The Taliban Promise to Preserve Afghan Art and Culture
Updated: Jan 12
On August 15th, 2021 the Taliban took control over the presidential palace in Afghanistan. This came almost twenty years after they last had control over parts of Afghanistan and only days after the withdrawal of U.S. troops. The Taliban is a Deobandi Islamist religious-political movement and military organization in Afghanistan (“Taliban”), and are most notably known for harboring the orchestrator of the September 11th terrorist attacks. As the Taliban establishes its power once again, onlookers and victims might have to watch as history repeats itself.
When the Taliban was last in power they bombed, burned, and plundered anything of cultural significance. “That violent history was on display for five years when the Taliban ruled most of Afghanistan from 1996 until the U.S. invasion” (Finnegan). Anything that did not abide by their rules was destroyed, including ancient art, ruins, and manuscripts. Artists, musicians, and poets were killed. Most notable was the destruction of the giant Buddhas of Bamiyan, otherwise known as the Bamiyan Massacre. This was an attack on Afghanistan's history and culture. The Taliban fired grenades at the smaller statue, bombing the mountains above the Buddhas injuring the rock and statues. The destruction of ancient art, such as the Giant Buddhas, was seen by the Taliban as the achievement of Sharia law (“Destruction of Art in Afghanistan”).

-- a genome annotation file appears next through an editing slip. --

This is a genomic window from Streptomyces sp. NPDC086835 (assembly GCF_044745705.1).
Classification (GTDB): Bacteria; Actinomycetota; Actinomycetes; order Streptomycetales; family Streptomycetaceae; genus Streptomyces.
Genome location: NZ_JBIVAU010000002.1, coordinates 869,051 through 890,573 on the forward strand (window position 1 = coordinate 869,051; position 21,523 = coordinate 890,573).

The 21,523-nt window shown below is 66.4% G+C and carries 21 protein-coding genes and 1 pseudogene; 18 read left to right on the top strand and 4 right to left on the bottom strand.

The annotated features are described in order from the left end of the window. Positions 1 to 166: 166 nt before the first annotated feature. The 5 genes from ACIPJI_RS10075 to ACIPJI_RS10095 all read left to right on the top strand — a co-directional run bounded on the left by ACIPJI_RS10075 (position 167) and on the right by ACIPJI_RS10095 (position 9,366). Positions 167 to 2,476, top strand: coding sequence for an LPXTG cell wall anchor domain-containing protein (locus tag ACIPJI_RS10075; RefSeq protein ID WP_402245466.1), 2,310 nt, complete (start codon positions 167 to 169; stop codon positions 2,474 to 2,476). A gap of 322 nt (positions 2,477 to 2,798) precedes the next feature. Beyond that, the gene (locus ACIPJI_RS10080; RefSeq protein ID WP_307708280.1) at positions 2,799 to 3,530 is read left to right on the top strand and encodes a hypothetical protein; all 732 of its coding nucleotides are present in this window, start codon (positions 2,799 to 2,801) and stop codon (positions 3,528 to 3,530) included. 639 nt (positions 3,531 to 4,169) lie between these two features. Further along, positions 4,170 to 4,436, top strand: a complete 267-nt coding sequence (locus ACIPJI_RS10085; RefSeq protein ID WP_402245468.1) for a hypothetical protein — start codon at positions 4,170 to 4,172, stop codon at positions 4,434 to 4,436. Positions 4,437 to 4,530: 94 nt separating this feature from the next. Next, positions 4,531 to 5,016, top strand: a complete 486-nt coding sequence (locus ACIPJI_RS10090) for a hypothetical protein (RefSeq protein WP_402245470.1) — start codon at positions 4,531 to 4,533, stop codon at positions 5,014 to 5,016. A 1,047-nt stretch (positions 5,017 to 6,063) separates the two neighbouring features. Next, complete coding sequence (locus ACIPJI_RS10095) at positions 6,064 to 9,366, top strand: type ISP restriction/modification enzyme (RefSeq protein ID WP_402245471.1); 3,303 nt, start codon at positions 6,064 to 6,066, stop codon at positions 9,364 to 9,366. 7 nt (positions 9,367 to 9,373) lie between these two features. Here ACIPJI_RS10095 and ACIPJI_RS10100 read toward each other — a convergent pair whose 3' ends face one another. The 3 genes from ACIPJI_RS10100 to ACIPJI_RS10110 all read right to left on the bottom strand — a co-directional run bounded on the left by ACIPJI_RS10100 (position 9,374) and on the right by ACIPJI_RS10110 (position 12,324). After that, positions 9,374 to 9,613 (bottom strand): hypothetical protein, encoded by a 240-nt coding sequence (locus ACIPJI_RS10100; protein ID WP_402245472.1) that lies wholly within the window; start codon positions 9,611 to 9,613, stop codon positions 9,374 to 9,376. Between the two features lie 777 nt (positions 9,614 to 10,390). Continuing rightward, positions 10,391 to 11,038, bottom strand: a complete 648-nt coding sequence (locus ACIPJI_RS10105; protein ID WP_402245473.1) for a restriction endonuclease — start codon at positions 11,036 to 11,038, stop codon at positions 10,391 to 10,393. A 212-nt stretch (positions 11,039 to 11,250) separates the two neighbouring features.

Recently, the Taliban have taken a different approach to present themselves to the rest of the world. They claim to be “committed to the peace process, even going as far as allowing women to maintain a few rights” (Hollingsworth). However, some statements made recently contradict this. Taliban commander Waheedullah Hashimi said in an interview, “There will be no democratic system at all...We will not discuss what type of political system we should apply in Afghanistan because it is clear. It is Sharia law and that is it” (Jeong and Hassan). Looking at what the Taliban have accomplished while being in power for such a short period of time recently, one cannot help but be skeptical of this newfound approach but hope still remains.
Now that the Taliban have taken back control over Afghanistan, what will happen to what is left of their art and culture is still up in the air. That being said, a spokesperson from the state department told ABC News that they "acknowledge the Taliban's stated commitment to protecting Afghanistan's rich cultural heritage, but as with all statements from the Taliban, we will be watching closely to see whether they match actions to words” (Finnegan).
What will be left of Afghanistan’s art and culture still remains a mystery. "When you kill history, when you kill language, when you kill leaders, when you kill intellectuals, when you kill the religious and spiritual leaders of a society, you can do whatever you want with the people who no longer have a past" (Finnegan).
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